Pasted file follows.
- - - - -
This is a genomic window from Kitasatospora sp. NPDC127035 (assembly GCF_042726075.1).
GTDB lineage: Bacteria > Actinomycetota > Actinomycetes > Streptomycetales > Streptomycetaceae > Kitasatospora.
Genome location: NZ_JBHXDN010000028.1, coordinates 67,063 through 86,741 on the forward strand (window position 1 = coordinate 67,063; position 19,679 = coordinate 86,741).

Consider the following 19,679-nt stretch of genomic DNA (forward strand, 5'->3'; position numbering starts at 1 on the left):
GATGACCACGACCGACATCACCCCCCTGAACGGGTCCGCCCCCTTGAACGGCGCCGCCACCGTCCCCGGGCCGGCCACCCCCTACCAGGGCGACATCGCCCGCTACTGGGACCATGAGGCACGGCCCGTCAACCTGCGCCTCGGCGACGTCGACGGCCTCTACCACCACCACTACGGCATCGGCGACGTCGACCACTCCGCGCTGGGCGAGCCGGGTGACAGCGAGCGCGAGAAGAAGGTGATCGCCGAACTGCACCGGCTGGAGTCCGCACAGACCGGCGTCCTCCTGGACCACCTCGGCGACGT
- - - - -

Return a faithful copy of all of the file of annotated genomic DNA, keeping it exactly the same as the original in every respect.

This is a genomic window from Kitasatospora sp. NPDC127035 (assembly GCF_042726075.1).
GTDB lineage: Bacteria > Actinomycetota > Actinomycetes > Streptomycetales > Streptomycetaceae > Kitasatospora.
Genome location: NZ_JBHXDN010000028.1, coordinates 67,063 through 86,741 on the forward strand (window position 1 = coordinate 67,063; position 19,679 = coordinate 86,741).

Consider the following 19,679-nt stretch of genomic DNA (forward strand, 5'->3'; position numbering starts at 1 on the left):
GATGACCACGACCGACATCACCCCCCTGAACGGGTCCGCCCCCTTGAACGGCGCCGCCACCGTCCCCGGGCCGGCCACCCCCTACCAGGGCGACATCGCCCGCTACTGGGACCATGAGGCACGGCCCGTCAACCTGCGCCTCGGCGACGTCGACGGCCTCTACCACCACCACTACGGCATCGGCGACGTCGACCACTCCGCGCTGGGCGAGCCGGGTGACAGCGAGCGCGAGAAGAAGGTGATCGCCGAACTGCACCGGCTGGAGTCCGCACAGACCGGCGTCCTCCTGGACCACCTCGGCGACGT